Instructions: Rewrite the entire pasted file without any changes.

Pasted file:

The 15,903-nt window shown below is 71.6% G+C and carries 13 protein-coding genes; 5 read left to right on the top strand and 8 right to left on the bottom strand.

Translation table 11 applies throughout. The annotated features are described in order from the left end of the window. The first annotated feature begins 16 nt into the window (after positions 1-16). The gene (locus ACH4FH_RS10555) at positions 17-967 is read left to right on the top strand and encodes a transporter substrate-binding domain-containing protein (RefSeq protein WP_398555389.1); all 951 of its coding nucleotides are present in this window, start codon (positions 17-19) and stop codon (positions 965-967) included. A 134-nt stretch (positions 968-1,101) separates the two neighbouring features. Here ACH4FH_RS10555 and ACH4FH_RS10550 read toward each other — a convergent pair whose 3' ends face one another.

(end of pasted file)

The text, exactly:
The 15,903-nt window shown below is 71.6% G+C and carries 13 protein-coding genes; 5 read left to right on the top strand and 8 right to left on the bottom strand.

Translation table 11 applies throughout. The annotated features are described in order from the left end of the window. The first annotated feature begins 16 nt into the window (after positions 1-16). The gene (locus ACH4FH_RS10555) at positions 17-967 is read left to right on the top strand and encodes a transporter substrate-binding domain-containing protein (RefSeq protein WP_398555389.1); all 951 of its coding nucleotides are present in this window, start codon (positions 17-19) and stop codon (positions 965-967) included. A 134-nt stretch (positions 968-1,101) separates the two neighbouring features. Here ACH4FH_RS10555 and ACH4FH_RS10550 read toward each other — a convergent pair whose 3' ends face one another.